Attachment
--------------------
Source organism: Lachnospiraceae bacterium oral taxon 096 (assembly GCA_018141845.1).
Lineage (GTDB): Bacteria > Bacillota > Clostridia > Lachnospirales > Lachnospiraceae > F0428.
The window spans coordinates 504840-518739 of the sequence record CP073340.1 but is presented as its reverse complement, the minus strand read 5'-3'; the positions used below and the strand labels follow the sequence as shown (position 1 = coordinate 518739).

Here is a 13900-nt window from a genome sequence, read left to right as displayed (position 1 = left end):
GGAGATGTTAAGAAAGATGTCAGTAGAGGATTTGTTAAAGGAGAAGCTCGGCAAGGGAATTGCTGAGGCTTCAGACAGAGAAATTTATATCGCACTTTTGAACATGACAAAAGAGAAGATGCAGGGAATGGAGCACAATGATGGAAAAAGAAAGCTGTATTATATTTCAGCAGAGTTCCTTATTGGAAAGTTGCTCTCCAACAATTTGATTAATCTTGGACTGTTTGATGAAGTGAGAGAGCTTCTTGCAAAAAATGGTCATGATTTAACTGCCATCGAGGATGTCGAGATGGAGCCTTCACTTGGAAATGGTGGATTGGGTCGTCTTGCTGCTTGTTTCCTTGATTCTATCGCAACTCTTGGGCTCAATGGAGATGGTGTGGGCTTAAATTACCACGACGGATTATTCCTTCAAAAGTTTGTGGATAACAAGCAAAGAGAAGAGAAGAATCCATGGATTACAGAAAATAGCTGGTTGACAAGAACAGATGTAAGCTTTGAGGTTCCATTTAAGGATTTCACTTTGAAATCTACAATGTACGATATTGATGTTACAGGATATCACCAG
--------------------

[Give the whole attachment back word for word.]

Source organism: Lachnospiraceae bacterium oral taxon 096 (assembly GCA_018141845.1).
Lineage (GTDB): Bacteria > Bacillota > Clostridia > Lachnospirales > Lachnospiraceae > F0428.
The window spans coordinates 504840-518739 of the sequence record CP073340.1 but is presented as its reverse complement, the minus strand read 5'-3'; the positions used below and the strand labels follow the sequence as shown (position 1 = coordinate 518739).

Here is a 13900-nt window from a genome sequence, read left to right as displayed (position 1 = left end):
GGAGATGTTAAGAAAGATGTCAGTAGAGGATTTGTTAAAGGAGAAGCTCGGCAAGGGAATTGCTGAGGCTTCAGACAGAGAAATTTATATCGCACTTTTGAACATGACAAAAGAGAAGATGCAGGGAATGGAGCACAATGATGGAAAAAGAAAGCTGTATTATATTTCAGCAGAGTTCCTTATTGGAAAGTTGCTCTCCAACAATTTGATTAATCTTGGACTGTTTGATGAAGTGAGAGAGCTTCTTGCAAAAAATGGTCATGATTTAACTGCCATCGAGGATGTCGAGATGGAGCCTTCACTTGGAAATGGTGGATTGGGTCGTCTTGCTGCTTGTTTCCTTGATTCTATCGCAACTCTTGGGCTCAATGGAGATGGTGTGGGCTTAAATTACCACGACGGATTATTCCTTCAAAAGTTTGTGGATAACAAGCAAAGAGAAGAGAAGAATCCATGGATTACAGAAAATAGCTGGTTGACAAGAACAGATGTAAGCTTTGAGGTTCCATTTAAGGATTTCACTTTGAAATCTACAATGTACGATATTGATGTTACAGGATATCACCAG